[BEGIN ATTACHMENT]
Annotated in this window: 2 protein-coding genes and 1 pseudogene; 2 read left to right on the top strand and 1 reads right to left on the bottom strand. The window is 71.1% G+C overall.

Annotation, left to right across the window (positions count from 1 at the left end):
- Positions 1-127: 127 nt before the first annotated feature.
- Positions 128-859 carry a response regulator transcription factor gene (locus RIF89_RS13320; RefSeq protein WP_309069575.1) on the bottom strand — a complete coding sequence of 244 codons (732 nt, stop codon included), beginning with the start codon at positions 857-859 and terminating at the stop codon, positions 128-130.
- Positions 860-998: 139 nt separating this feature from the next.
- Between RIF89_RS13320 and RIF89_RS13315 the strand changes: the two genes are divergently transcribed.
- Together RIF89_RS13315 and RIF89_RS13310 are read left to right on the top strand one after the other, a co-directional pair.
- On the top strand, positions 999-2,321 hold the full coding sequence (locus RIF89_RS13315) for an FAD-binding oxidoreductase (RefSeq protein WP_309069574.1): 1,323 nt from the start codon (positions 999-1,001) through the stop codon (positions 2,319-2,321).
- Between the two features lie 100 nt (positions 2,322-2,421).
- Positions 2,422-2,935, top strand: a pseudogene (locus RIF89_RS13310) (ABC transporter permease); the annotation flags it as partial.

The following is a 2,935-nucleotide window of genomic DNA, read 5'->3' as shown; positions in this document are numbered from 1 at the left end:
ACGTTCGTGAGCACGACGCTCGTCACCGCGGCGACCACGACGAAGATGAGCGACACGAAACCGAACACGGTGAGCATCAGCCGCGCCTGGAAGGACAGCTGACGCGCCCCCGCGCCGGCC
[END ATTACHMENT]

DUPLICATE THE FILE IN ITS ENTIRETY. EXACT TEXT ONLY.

Annotated in this window: 2 protein-coding genes and 1 pseudogene; 2 read left to right on the top strand and 1 reads right to left on the bottom strand. The window is 71.1% G+C overall.

Annotation, left to right across the window (positions count from 1 at the left end):
- Positions 1-127: 127 nt before the first annotated feature.
- Positions 128-859 carry a response regulator transcription factor gene (locus RIF89_RS13320; RefSeq protein WP_309069575.1) on the bottom strand — a complete coding sequence of 244 codons (732 nt, stop codon included), beginning with the start codon at positions 857-859 and terminating at the stop codon, positions 128-130.
- Positions 860-998: 139 nt separating this feature from the next.
- Between RIF89_RS13320 and RIF89_RS13315 the strand changes: the two genes are divergently transcribed.
- Together RIF89_RS13315 and RIF89_RS13310 are read left to right on the top strand one after the other, a co-directional pair.
- On the top strand, positions 999-2,321 hold the full coding sequence (locus RIF89_RS13315) for an FAD-binding oxidoreductase (RefSeq protein WP_309069574.1): 1,323 nt from the start codon (positions 999-1,001) through the stop codon (positions 2,319-2,321).
- Between the two features lie 100 nt (positions 2,322-2,421).
- Positions 2,422-2,935, top strand: a pseudogene (locus RIF89_RS13310) (ABC transporter permease); the annotation flags it as partial.

The following is a 2,935-nucleotide window of genomic DNA, read 5'->3' as shown; positions in this document are numbered from 1 at the left end:
ACGTTCGTGAGCACGACGCTCGTCACCGCGGCGACCACGACGAAGATGAGCGACACGAAACCGAACACGGTGAGCATCAGCCGCGCCTGGAAGGACAGCTGACGCGCCCCCGCGCCGGCC